Whenever I hear someone say that they don’t have that Christmas feeling I remember something that happened back in the mid-80s when I was one of the chaperones for a bunch of teenagers from the Youth Group who were going caroling to Island shut-ins.
It was a snowy, icy night and less than a week before Christmas, but the kids and adults were discussing the fact that they definitely didn’t feel like it was Christmas.
In spite of the snow and all the holiday hustle and bustle, none of us, it seemed, had been stricken by that jolt of whatever it is that makes a person feel like Christmas.
Our last stop that night was the home of an elderly couple. The woman had suffered a severe stroke and was confined to a wheelchair. Their house was at the top of a steep hill and the driveway was too icy to drive up so we left the van down on the road and tried to get to the house on foot, which wasn’t easy because we all kept sliding back down the driveway and falling down.
I’m sure I wasn’t the only person wondering whether it was worth all the trouble and if it wouldn’t be better to just skip that last house.
The problem was that the man had been called during the afternoon and warned of our arrival. He was expecting us. Somehow, we made it. I seem to recall that I crawled on all fours and did a little swearing in the process.
At the other homes we stood outside and sang but the man, who was at the door when we arrived, led us through his house to the living room where his wife waited.
I was concerned about clumps of snow on oriental carpets and water stains on the wood floors. The man didn’t care about the carpets or floors — he wanted us to stand where his wife could see us. So we gathered in the corner of the living room while he stood across from us, next to his wife who sat, completely motionless and expressionless, in her wheelchair.
As soon as we started to sing, the man moved his right hand in the air, as though he was holding a baton, conducting us. He sang along with us, too.
Normally, our frozen group zipped through three songs, first verse only, then bolted for the van. But for this audience we sang every Christmas song we knew and several we didn’t.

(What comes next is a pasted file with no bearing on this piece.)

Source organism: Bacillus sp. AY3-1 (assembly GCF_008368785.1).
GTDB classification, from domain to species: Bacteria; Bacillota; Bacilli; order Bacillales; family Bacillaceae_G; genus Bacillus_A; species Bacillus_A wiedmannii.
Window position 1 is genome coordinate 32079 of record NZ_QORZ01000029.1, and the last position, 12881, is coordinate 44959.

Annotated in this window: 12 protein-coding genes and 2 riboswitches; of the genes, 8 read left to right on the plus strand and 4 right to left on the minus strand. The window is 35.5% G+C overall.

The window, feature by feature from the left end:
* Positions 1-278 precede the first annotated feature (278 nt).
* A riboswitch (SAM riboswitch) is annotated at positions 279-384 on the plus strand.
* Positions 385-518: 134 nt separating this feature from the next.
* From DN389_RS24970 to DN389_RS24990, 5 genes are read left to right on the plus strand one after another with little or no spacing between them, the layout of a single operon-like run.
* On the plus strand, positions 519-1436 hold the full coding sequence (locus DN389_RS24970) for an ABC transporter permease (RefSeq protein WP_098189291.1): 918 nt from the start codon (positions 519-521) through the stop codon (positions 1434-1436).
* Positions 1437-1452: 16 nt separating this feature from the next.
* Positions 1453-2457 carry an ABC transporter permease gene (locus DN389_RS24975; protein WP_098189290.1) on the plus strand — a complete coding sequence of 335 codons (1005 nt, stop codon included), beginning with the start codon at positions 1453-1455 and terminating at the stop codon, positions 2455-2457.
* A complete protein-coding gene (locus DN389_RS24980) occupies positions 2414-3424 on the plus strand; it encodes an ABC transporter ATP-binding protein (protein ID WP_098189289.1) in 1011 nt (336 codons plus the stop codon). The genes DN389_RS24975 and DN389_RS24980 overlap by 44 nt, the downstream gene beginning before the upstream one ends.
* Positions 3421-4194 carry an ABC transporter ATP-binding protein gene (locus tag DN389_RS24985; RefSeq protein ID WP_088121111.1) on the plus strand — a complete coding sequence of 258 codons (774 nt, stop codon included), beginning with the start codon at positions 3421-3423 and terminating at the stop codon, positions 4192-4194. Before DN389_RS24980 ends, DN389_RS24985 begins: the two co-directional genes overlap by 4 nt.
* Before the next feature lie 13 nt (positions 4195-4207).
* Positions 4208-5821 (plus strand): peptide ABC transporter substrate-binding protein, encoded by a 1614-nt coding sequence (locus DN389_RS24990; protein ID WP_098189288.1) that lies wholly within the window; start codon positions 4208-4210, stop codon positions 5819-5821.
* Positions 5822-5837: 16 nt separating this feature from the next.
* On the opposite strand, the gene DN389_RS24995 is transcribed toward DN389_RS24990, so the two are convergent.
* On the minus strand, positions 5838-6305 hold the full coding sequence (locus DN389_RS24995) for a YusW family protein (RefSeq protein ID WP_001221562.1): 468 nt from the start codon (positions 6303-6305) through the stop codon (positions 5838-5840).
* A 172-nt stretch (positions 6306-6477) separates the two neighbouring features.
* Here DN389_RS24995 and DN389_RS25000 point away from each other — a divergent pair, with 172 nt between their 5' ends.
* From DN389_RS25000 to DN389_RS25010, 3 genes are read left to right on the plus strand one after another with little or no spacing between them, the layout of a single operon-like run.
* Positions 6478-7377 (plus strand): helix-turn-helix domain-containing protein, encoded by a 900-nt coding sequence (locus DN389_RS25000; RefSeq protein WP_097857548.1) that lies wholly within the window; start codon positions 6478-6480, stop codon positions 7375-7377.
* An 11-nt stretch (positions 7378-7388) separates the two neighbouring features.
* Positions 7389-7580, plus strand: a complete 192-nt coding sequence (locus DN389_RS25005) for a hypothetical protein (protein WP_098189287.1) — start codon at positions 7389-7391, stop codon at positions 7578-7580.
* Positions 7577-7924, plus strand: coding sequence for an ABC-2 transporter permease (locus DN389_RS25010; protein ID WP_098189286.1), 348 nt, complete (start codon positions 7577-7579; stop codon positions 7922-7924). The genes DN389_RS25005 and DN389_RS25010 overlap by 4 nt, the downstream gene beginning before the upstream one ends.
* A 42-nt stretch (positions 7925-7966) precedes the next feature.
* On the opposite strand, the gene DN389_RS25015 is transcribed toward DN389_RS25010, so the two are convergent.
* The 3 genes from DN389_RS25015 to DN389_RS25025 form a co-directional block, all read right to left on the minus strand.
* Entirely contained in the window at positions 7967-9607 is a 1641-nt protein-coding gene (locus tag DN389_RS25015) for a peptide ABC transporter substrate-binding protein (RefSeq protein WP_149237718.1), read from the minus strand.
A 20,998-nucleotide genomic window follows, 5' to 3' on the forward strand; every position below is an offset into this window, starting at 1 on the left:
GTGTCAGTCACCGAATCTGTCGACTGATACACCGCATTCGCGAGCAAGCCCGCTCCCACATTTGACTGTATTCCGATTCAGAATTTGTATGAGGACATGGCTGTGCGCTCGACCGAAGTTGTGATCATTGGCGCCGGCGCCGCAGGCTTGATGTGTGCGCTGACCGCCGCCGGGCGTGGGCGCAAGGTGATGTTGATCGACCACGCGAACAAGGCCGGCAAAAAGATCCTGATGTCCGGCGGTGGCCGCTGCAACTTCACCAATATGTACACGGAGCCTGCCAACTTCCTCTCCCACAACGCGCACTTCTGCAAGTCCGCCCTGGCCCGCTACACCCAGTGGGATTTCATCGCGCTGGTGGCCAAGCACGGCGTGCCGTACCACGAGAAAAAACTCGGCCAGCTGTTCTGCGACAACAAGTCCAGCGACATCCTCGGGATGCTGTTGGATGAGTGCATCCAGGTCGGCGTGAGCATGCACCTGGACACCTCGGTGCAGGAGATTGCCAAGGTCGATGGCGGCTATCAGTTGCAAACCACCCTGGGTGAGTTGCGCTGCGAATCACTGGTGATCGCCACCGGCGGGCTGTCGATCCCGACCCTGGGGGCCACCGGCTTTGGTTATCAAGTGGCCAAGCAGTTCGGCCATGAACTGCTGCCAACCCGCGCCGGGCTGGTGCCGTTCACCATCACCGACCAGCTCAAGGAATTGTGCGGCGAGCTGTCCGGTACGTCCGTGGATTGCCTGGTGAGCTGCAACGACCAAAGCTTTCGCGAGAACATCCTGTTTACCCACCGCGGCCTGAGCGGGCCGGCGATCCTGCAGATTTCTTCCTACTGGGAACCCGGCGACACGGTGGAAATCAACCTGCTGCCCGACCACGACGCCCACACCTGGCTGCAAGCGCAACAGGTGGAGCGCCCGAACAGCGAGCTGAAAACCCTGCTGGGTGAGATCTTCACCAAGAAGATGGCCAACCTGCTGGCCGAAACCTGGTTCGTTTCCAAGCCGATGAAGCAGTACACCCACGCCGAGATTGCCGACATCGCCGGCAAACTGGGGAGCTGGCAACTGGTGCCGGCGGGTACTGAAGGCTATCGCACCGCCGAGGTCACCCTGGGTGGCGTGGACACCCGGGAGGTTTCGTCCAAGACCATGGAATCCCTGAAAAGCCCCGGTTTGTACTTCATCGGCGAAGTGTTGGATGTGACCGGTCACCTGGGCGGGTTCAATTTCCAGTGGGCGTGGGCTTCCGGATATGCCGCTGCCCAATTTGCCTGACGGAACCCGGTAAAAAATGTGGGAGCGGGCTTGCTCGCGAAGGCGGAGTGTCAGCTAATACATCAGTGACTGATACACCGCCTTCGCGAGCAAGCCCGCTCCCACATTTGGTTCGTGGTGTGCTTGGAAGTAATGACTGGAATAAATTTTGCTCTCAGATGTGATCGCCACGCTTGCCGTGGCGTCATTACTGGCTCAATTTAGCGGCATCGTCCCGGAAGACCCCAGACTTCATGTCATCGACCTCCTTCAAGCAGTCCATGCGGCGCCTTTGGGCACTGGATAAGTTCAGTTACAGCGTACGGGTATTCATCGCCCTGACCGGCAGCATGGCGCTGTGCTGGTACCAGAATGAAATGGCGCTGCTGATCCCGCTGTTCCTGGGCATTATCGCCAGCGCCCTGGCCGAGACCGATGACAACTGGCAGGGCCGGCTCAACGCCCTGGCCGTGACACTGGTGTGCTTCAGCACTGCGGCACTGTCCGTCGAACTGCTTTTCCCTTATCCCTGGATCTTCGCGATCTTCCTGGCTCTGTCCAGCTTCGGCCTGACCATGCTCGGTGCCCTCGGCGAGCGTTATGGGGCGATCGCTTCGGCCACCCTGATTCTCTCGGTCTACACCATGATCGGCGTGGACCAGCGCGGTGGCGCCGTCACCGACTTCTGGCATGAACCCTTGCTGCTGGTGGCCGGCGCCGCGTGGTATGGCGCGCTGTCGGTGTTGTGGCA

Midway through “Silent Night,” the man stepped closer to his wife and placed his free hand on her shoulder. Though the woman had not moved or changed expression, tears began to run down her cheeks. The man had tears in his eyes, too, but he continued to smile and sing and wave his imaginary baton.
In order to keep singing, I had to look away from the tender scene at some spot on the ceiling, but I was aware of the sudden sniffles around me. I could detect the motions of snowy mittens brushing away tears and hear the breaks in the voices of the dozen young carolers who struggled to keep singing through throats that had lumps in them.
When the man led us back to the door he tried to hand out money, which the kids refused. He said he wanted to give them something for all their trouble. He knew how difficult it had been for us to get up the hill to his house. The teens told him that the caroling was a gift to him and his wife.
The man shook every hand, thanked us for coming and wished each of us a Merry Christmas.
In the van, on the way to warmth, hot chocolate and cookies, the kids talked about our last stop and how glad they were that we hadn’t skipped that house just because of the icy hill.
They liked that man. And they were sure that his wife was able to hear us.
Definitely. And also that her husband loved her a lot.
I listened as some of the kids made plans to come back the next morning to clear the snow and ice from the couple’s driveway and for the rest of the ride the normally noisy, rowdy teens and the adults were quiet.
Nobody said the words because nobody had to. But I think that moment, finally, we all felt like Christmas.
This column first appeared in the December 21, 2000 Reporter.